Young man recovers after severe motorcycle accident with help from therapy at Lynn Rehabilitation Center
By: Krysten Brenlla
When Juan Ruiz Cruz, 35, tries to remember what happened on January 30, 2022, the only thing he can recall is waking up in the hospital.
“The last thing I remember is my sister’s birthday party, which was the day before my accident,” Ruiz said.
On that Sunday afternoon, Ruiz planned to watch a soccer match at a park near Jackson Memorial Hospital. He rode his motorcycle, but on his way there, he got into a severe accident.
When emergency medical services (EMS) arrived to the scene, they found Ruiz unconscious, but alive – thanks to the help he received from a nearby nurse, who witnessed the accident.
EMS rushed him to Ryder Trauma Center at Jackson Memorial with a cracked skull, broken collarbone, broken ribs, broken knee, collapsed lung, and traumatic brain injury (TBI).
“When I finally woke up in the hospital, I wasn’t even aware of the extent of my injuries,” Ruiz said.
He needed several emergency surgeries to fix his fractures. Ruiz remained heavily sedated at Ryder Trauma for several weeks while recovering from his injuries before he was transferred to Christine E. Lynn Rehabilitation Center for The Miami Project to Cure Paralysis at UHealth/Jackson Memorial.
“Juan’s initial presentation was a severe TBI,” said Gemayaret Alvarez Gonzalez, MD, medical director of Brain Injury Medicine Services at Lynn Rehabilitation Center, and a rehabilitation physician at UHealth –University of Miami Health System. “He was unable to eat by himself. Although he was able to walk really quickly, his right side was completely immobile due to a brachial plexus injury.”
The brachial plexus is a network of nerves in the shoulder that carries movement and sensory signals from the spinal cord to the arms and hands. Ruiz’s brachial plexus was injured, causing the right side of his upper body to be immobile.
He required intense rehabilitation therapy to regain function in his right shoulder, elbow, and wrist.
“When Juan got to me in outpatient therapy, my main goal for him was to increase his strength in activities that required him to use both hands,” said Neil Batungbakal, an occupational therapist at Lynn Rehabilitation Center. “We worked on active movement without resistance; whatever he can move on his own.”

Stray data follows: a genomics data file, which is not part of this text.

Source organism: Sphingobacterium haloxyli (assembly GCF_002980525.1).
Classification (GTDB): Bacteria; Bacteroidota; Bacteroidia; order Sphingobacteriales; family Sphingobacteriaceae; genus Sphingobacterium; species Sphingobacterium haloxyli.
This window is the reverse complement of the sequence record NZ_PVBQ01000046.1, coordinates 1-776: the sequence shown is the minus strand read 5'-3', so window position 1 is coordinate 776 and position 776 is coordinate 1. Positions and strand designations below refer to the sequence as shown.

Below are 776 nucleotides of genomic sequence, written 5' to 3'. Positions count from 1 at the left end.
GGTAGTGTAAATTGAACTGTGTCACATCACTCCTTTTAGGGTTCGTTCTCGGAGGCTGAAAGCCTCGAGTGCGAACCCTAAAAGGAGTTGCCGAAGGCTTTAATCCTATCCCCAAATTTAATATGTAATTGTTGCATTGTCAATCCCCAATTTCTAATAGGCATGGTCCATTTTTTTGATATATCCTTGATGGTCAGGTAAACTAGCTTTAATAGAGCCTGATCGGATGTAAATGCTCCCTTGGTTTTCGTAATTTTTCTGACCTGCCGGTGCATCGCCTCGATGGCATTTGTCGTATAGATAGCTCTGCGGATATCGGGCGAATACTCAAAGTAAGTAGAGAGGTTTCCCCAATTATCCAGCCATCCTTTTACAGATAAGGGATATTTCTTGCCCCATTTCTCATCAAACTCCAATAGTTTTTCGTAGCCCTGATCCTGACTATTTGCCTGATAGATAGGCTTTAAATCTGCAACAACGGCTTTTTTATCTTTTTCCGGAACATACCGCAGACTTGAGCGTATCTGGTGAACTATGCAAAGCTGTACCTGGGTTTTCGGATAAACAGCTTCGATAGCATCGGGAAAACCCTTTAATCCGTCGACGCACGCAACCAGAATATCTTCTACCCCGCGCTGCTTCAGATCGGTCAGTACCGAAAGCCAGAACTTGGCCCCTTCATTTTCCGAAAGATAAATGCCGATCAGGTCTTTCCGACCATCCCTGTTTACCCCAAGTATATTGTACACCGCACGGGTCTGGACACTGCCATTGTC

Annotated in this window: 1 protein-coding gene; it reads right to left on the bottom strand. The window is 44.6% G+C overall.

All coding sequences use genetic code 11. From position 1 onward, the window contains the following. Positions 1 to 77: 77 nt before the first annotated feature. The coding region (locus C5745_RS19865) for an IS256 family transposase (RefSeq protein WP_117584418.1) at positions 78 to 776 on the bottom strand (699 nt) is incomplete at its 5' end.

At the time, Ruiz could not cut his own food, get dressed, or shower without assistance. However, with occupational therapy, he slowly improved.
“We would position his right arm in one spot and hold it there to try to increase his strength that way,” Batungbakal said. “At that time, he wasn’t tolerating any type of resistance.”
After months of intense therapy, and with the help of a wrist brace and at-home exercises, Ruiz regained significant motion in his right side.
By October, he was strong enough to hold up and extend his wrist on his own.
A month later, Ruiz reached a major milestone – he regained all mobility on his right side, and was fully discharged from Lynn Rehabilitation Center.
“Juan always had a positive attitude to continue to work – he has humility, he’s kind, and he’s grateful,” Dr. Alvarez said. “I’ve never heard him say, ‘why me?’ I think that sets him apart from other individuals, and what really pushed him to make a full recovery.”
In the months that followed, Ruiz found a newfound love for painting. Today, he participates in a peer support group through Lynn Rehabilitation Center’s Recreational Therapy Program, which helps him connect with other patients who have suffered from similar injuries.
Ruiz continues to push himself with different exercises at home to help with his mobility and strength. He credits the team at Ryder Trauma, Jackson Memorial, and Lynn Rehabilitation Center for saving his life.
“Everyone always thinks that painters are artists,” he said. “But after going through this, I realized the real artists are the doctors, nurses, and therapists who save lives every day.”